Sadly, yesterday, February 20, 2010 at about 10:00 AM local Amsterdam time, Bruno Knaapen slipped away…no more pain, no more sorrow. This is a soulful time for me. I really miss Bruno very much. But am so relieved that he will no longer have any pain to contend with. No one should have to suffer the horrendous pain that accompanies pervasive cancer that they can’t fix …
My heart, my thoughts and prayers go out first to Bruno’s family and close friends as they mourn … and to all of us who, although never having actually met Bruno, were allowed into his heart and him into ours.
We have lost a wonderful friend, the most patient Linux advocate I have ever seen, and a greatly respected and loved Admin and Leader of the All Things Linux Forum at Scot’s Newsletter Forums — which is now known as Bruno’s All Things Linux or BATL for short. There are a couple threads in the Announcements area of Scot’s Newsletter forums for Bruno as well; recent one here and original one here.
As Ken/Helio noted in his blog posting here:
By choice, and with dignity, Bruno bid his earthly family farewell and slipped beyond The Veil. Bruno Knaapen was ravaged by brain cancer. That cancer had spread throughout his body.
He was tired.
He was in pain,
He would no longer allow his family watch him suffer and wither.
Much more in Ken/Helio’s Tribute.
Corrine also posted a precious piece entitled To Bruno Knaapen: God Speed:
While words escape me, my thoughts today are with family and friends of Bruno Knaapen.
More in Corrine’s tribute link above.
And Rons posted The World Is Mourning The Loss Of Bruno Knaapen – Linux Advocate
Looking over in the Scot’s Newsletter Forum, All Things Linux, Bruno has posted over 37,000 replies to questions or information for Linux users. He also had an excellent site called Tips For Linux Users in which he posted everything you needed to know about Linux.
Much more in Ron’s tribute.
And Eric’s Memorial page on his forums here:
It is with much sadness that I once again find myself posting something here in this hallowed area that I would not normally ever want to post. I post not for the ones who have left us, but for those left behind.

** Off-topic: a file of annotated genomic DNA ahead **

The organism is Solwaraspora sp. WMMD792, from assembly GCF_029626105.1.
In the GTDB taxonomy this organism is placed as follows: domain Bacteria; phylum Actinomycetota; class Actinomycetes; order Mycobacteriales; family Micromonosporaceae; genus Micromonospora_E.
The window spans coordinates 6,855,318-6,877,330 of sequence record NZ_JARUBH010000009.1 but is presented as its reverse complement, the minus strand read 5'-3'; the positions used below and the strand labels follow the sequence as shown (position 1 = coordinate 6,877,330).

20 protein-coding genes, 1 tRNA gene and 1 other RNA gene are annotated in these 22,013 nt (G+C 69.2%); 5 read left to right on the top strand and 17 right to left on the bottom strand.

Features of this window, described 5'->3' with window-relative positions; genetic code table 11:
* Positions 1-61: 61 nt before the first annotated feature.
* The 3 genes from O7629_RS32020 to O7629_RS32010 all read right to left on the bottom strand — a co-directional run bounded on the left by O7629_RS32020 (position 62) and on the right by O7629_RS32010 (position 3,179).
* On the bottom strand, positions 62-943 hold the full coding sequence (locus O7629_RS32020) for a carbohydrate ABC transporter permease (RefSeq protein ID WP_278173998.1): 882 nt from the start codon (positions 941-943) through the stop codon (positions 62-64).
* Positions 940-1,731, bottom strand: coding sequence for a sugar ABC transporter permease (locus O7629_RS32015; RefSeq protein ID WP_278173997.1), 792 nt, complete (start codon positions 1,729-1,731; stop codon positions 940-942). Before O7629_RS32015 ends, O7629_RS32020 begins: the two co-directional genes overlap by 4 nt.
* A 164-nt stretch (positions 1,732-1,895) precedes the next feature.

Thank you, Bruno… for many things; mostly for being my friend. You will always be missed; never forgotten… one dimming light on earth; another brightened in the night skies.
So true Eric!
More on Eric’s memorial page.
ADDED 3/31/2010 from Eric’s new Nocturnal Slacker blog over at LockerGnome. In Eric’s very first posting, he posts a fitting tribute to his friend (and ours) Bruno Knaapan entitled, “There Once Was A Man Called Bruno” where he writes:
It’s only fitting that the very first post that I write here in this blog regarding Linux be about Bruno, the man who taught me a large portion of what I know about that topic. He was my friend. I miss him.
More on Eric’s memorial page.
Below is my Tribute to Bruno and links to several other wonderful tributes posted around the same time frame when we all heard about what was going.
I find it interesting that Bruno left this world on February 20th, which is the birthday of another great friend and Linux and Open Source Advocate, Klok. I mention Klok, aka Brian Converse in my tribute to Bruno, and provide a link to Klok’s Memorial as well as my Dad, another great tinkerer that we have lost in the last 5 years.
I can’t say good bye… I will just say that Bruno was loved so very much and will be ever so greatly missed …
Until we meet again Bruno, my dear friend … until we meet again where there is no more pain …
Here’s my previous posting from January 12, 2010:
Bruno, what to say of one of the most dedicated, patient, and selfless people I have ever ‘met’ on the Internet, or maybe even in real life.
Bruno, in many ways, you remind me of my Dad (rest his soul), and my Jim — which is a very high compliment, IMHO. There is another great Open Source guy, Klok who was of a similar mind set as all of these men — you can find his story here: Klok Memorial.
For those reading this article, who may not know who Bruno is, Bruno is a wonderful man with seemingly limitless patience and dedication. He is from Amsterdam, in the Netherlands. He has a family that he loves and that love him — and despite that, he was able to spend thousands and thousands of hours sharing his knowledge, or learning what he needed to convey to Linux Explorers day in and day out … to only God knows how many Linux Explorers (those who have never used Linux and desire to learn and explore Linux).
And Bruno didn’t keep his talents to himself when it came to those who have used Linux, and maybe been discouraged over the years due to their initial response from the Linux community during their initial forays into the world of Linux. Maybe they were not quite as smart, or as quick as the Linux community, or specific Linux users thought they should be, or maybe they had the misfortune to have incompatible hardware when they first tried Linux, and didn’t have the expertise to get around that, or the understanding to know if it was even possible. It didn’t matter, Bruno would work through it with them…never giving up. Yeah, there were times when they might need a new piece of hardware to make things work, but they would know what was needed, and if it was at all possible to make Linux work on their hardware, Bruno would help them to understand it and how they could make it work or maybe why it wasn’t possible with that particular piece of hardware if no other answer was possible. But you would know…you would know it wasn’t you… it was the hardware that failed.